What is Dynamic Voltage and Frequency Scaling and why should you care?

Dynamic Voltage and Frequency Scaling (DVFS) describes the use of two power saving techniques (dynamic frequency scaling and dynamic voltage scaling) used to save power in embedded systems including cell phones. This type of power saving is different from what most of us generally think about like standby or hibernate power states. All of these are useful of course. You can reduce the power consumed by your embedded system by lowering the frequency and/or voltage of the CPU and attached peripherals. Why save power? Well the obvious reason your device can run longer on a given battery. I posted earlier on this and included measurements on current draws at different operating frequencies on an i.MX 28 device.

Another benefit of reducing power consumption is less heat is generated by your device; this has benefits to the mechanical design. Done well it can make the difference between needing a passive or active cooling system. If you can avoid a fan (or even reduce the fan speed) you can improve a number of things including cost per device and mean time to failure. The nice thing is hardware vendors have been adding these power saving capabilities to devices so part of the work is already done for us, we do however need to understand our systems requirements. Reducing the voltage and/or frequency does have a drawback, this is a reduction in performance. It’s pretty simple, reduce voltage or frequency and your CPU processes fewer instructions in a given time. Now there’s the CPU but also peripheral devices. So all of these play a part in the complete embedded system.

I’ll consider a made up application that consists of a device that does nothing or some basic functionality, communication, and multimedia processing. For each of these let’s assume we keep the voltage of the system constant but we know the CPU frequency can be changed depending on what is happening in the system:

  • Basic Mode – 63 MHz
  • Communication Mode – 297 MHz
  • Multimedia Mode – 454 MHz

Why did I pick those frequencies? Well, they are actual operating points supported by the i.MX 28. To minimize the power my system uses I want to set the operating frequency to the lowest one possible. You can see below that operating at 63 MHz requires less than half of the current than running at 454 MHz (results from measurements with a internal sample application on an i.MX 28 device)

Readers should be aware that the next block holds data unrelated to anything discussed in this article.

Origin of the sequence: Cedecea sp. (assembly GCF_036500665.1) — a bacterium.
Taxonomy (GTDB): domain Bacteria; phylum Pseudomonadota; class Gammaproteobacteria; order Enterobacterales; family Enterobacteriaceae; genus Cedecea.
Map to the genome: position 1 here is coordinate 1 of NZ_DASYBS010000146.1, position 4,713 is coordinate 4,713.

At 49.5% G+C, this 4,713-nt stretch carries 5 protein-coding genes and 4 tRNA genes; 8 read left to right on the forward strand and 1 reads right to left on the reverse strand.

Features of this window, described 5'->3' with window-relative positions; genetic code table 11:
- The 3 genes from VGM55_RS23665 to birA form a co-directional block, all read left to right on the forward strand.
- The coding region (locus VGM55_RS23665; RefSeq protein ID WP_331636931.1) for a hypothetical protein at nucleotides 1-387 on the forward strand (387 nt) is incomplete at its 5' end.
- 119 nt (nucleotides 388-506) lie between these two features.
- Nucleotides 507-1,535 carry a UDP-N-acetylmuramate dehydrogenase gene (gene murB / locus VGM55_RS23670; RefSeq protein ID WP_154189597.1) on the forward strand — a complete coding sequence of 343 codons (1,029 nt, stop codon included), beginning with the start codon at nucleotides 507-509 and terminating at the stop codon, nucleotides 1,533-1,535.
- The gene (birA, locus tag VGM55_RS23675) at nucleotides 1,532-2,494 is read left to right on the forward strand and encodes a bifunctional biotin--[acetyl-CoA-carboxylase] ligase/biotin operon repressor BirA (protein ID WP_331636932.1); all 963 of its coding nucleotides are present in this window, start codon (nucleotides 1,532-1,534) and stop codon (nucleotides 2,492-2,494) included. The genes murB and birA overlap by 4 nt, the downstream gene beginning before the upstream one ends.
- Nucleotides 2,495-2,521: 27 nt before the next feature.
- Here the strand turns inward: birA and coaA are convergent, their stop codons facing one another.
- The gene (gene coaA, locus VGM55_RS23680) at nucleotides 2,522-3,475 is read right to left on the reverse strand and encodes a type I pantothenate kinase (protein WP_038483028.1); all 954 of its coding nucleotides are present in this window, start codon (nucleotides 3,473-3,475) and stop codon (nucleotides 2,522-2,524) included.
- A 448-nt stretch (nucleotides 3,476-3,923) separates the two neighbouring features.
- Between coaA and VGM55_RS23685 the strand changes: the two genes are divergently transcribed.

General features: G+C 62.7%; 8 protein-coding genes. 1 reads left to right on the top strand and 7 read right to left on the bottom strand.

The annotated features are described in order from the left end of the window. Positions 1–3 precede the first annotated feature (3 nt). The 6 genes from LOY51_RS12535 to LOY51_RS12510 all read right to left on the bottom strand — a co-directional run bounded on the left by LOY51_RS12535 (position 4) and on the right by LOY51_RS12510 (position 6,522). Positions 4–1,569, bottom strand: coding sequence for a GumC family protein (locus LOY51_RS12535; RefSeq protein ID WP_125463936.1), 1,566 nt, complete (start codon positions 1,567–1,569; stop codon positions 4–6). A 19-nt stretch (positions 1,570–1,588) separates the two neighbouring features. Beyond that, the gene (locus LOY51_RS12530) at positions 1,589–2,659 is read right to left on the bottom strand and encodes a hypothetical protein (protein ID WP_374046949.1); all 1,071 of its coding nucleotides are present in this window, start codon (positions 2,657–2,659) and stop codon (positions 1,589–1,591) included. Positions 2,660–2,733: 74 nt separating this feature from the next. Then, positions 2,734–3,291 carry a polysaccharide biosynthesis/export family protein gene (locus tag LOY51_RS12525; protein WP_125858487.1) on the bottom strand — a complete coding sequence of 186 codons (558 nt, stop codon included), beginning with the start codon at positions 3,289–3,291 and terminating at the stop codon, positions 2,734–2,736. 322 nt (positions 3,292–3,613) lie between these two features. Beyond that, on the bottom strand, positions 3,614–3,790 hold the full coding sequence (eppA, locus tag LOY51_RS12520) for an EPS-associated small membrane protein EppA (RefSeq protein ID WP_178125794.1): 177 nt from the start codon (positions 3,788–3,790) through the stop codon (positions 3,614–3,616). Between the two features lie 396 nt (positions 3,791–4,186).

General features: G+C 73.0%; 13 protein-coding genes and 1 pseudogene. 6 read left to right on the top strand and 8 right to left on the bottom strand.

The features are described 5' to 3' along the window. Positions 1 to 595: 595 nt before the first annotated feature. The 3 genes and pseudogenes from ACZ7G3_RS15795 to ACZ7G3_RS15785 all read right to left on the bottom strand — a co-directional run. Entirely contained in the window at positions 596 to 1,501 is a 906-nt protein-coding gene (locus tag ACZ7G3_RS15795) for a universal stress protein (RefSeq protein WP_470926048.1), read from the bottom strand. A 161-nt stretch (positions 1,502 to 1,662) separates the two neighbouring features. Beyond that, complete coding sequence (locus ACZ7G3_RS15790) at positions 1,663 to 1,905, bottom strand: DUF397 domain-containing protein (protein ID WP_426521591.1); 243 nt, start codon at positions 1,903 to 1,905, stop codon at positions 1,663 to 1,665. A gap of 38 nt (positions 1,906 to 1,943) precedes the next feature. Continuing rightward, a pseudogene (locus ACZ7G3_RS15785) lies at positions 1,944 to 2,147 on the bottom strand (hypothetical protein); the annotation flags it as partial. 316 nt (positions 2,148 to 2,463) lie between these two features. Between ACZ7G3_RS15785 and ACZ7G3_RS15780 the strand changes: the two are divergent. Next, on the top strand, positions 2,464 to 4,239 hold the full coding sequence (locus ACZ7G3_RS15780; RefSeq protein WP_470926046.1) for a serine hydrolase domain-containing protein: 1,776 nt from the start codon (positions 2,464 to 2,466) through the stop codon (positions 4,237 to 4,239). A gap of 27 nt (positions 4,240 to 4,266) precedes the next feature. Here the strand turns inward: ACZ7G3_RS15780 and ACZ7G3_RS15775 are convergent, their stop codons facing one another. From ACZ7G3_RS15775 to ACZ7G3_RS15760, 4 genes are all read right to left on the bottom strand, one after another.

Sounds simple enough, well this is where the applications running on the device, the drivers, and the OS all come into play. What if I have the following applications:

  • App A – Basic Mode Only
  • App B – Communication Mode Only
  • App C – Multimedia Mode Only
  • App D – Basic Mode or Communication Mode

What I need to do is switch between the modes my system needs dynamically. Unless my multimedia subsystem is in use I don’t need to operate at 454 MHz. If I keep count of use of that sub-system at the device driver and OS level I can allow the frequency to be set to a lower point than 454 MHz and save power. I shouldn’t just allow it; I should actively reduce the operating frequency. Enabling this type of power management for embedded software developers has been a significant area of investment for our Nucleus RTOS engineering team.

The concept is simple and this post is very simple in its coverage of the topic. If you are interested in making use of DVFS in your embedded system you can

  1. read a white-paper that covers this topic in more detail
  2. see the video (go to 1 minute 55 seconds) below illustrating this technique on a Freescale .iMX 28 device

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Posted August 27th, 2012, by

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Commented on March 25, 2015 at 5:29 am
By Presenting: AMD’s Carrizo | Technivorz

[…] is widely known that both Intel and AMD were using Dynamic Frequency and Voltage Scaling, in order to respond to certain voltage levels. But, this system had shown to be inefficient […]

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